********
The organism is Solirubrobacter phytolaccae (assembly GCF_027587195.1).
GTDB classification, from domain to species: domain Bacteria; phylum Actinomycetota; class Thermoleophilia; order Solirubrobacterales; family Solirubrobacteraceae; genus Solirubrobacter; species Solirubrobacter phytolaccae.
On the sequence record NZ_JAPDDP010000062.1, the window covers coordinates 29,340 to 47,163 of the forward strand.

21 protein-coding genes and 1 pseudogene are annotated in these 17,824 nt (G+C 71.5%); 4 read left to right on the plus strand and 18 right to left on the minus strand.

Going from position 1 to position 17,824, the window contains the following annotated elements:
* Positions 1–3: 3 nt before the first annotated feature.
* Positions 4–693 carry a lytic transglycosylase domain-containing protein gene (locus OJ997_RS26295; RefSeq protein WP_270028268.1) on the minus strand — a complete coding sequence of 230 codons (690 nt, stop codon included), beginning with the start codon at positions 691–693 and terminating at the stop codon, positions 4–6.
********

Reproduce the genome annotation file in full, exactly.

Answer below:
The organism is Solirubrobacter phytolaccae (assembly GCF_027587195.1).
GTDB classification, from domain to species: domain Bacteria; phylum Actinomycetota; class Thermoleophilia; order Solirubrobacterales; family Solirubrobacteraceae; genus Solirubrobacter; species Solirubrobacter phytolaccae.
On the sequence record NZ_JAPDDP010000062.1, the window covers coordinates 29,340 to 47,163 of the forward strand.

21 protein-coding genes and 1 pseudogene are annotated in these 17,824 nt (G+C 71.5%); 4 read left to right on the plus strand and 18 right to left on the minus strand.

Going from position 1 to position 17,824, the window contains the following annotated elements:
* Positions 1–3: 3 nt before the first annotated feature.
* Positions 4–693 carry a lytic transglycosylase domain-containing protein gene (locus OJ997_RS26295; RefSeq protein WP_270028268.1) on the minus strand — a complete coding sequence of 230 codons (690 nt, stop codon included), beginning with the start codon at positions 691–693 and terminating at the stop codon, positions 4–6.